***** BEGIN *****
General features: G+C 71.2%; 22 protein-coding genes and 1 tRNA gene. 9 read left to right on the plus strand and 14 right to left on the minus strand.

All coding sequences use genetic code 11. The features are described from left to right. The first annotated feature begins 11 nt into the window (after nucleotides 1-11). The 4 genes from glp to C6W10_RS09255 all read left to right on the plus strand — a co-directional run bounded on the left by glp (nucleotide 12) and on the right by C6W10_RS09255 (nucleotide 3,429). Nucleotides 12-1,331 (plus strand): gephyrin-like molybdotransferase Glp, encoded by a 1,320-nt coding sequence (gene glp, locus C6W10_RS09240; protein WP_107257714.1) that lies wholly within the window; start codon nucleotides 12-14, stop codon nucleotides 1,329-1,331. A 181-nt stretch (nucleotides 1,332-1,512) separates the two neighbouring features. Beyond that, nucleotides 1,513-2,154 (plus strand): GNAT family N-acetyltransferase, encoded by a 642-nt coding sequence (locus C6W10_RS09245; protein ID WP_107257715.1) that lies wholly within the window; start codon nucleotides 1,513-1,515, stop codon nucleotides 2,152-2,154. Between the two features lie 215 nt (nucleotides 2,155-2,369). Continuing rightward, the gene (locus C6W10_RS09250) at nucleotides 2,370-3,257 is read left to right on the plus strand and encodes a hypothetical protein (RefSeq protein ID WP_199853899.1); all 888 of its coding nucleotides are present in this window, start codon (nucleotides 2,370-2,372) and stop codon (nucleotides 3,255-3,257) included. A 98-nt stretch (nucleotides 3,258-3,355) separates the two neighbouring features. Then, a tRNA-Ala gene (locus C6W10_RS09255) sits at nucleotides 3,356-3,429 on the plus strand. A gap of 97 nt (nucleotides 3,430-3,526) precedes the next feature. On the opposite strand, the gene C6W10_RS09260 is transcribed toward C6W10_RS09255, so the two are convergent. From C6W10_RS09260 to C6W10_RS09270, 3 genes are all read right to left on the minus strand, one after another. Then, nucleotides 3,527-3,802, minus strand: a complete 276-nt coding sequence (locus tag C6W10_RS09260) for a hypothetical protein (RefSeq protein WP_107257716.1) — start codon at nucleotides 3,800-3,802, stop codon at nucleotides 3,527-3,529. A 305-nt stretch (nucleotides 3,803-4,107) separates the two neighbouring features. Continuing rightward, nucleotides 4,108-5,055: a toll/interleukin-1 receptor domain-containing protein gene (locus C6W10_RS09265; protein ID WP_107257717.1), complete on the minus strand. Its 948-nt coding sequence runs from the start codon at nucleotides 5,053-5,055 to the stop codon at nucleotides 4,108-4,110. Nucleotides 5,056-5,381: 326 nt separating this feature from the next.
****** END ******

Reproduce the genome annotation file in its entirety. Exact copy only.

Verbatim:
General features: G+C 71.2%; 22 protein-coding genes and 1 tRNA gene. 9 read left to right on the plus strand and 14 right to left on the minus strand.

All coding sequences use genetic code 11. The features are described from left to right. The first annotated feature begins 11 nt into the window (after nucleotides 1-11). The 4 genes from glp to C6W10_RS09255 all read left to right on the plus strand — a co-directional run bounded on the left by glp (nucleotide 12) and on the right by C6W10_RS09255 (nucleotide 3,429). Nucleotides 12-1,331 (plus strand): gephyrin-like molybdotransferase Glp, encoded by a 1,320-nt coding sequence (gene glp, locus C6W10_RS09240; protein WP_107257714.1) that lies wholly within the window; start codon nucleotides 12-14, stop codon nucleotides 1,329-1,331. A 181-nt stretch (nucleotides 1,332-1,512) separates the two neighbouring features. Beyond that, nucleotides 1,513-2,154 (plus strand): GNAT family N-acetyltransferase, encoded by a 642-nt coding sequence (locus C6W10_RS09245; protein ID WP_107257715.1) that lies wholly within the window; start codon nucleotides 1,513-1,515, stop codon nucleotides 2,152-2,154. Between the two features lie 215 nt (nucleotides 2,155-2,369). Continuing rightward, the gene (locus C6W10_RS09250) at nucleotides 2,370-3,257 is read left to right on the plus strand and encodes a hypothetical protein (RefSeq protein ID WP_199853899.1); all 888 of its coding nucleotides are present in this window, start codon (nucleotides 2,370-2,372) and stop codon (nucleotides 3,255-3,257) included. A 98-nt stretch (nucleotides 3,258-3,355) separates the two neighbouring features. Then, a tRNA-Ala gene (locus C6W10_RS09255) sits at nucleotides 3,356-3,429 on the plus strand. A gap of 97 nt (nucleotides 3,430-3,526) precedes the next feature. On the opposite strand, the gene C6W10_RS09260 is transcribed toward C6W10_RS09255, so the two are convergent. From C6W10_RS09260 to C6W10_RS09270, 3 genes are all read right to left on the minus strand, one after another. Then, nucleotides 3,527-3,802, minus strand: a complete 276-nt coding sequence (locus tag C6W10_RS09260) for a hypothetical protein (RefSeq protein WP_107257716.1) — start codon at nucleotides 3,800-3,802, stop codon at nucleotides 3,527-3,529. A 305-nt stretch (nucleotides 3,803-4,107) separates the two neighbouring features. Continuing rightward, nucleotides 4,108-5,055: a toll/interleukin-1 receptor domain-containing protein gene (locus C6W10_RS09265; protein ID WP_107257717.1), complete on the minus strand. Its 948-nt coding sequence runs from the start codon at nucleotides 5,053-5,055 to the stop codon at nucleotides 4,108-4,110. Nucleotides 5,056-5,381: 326 nt separating this feature from the next.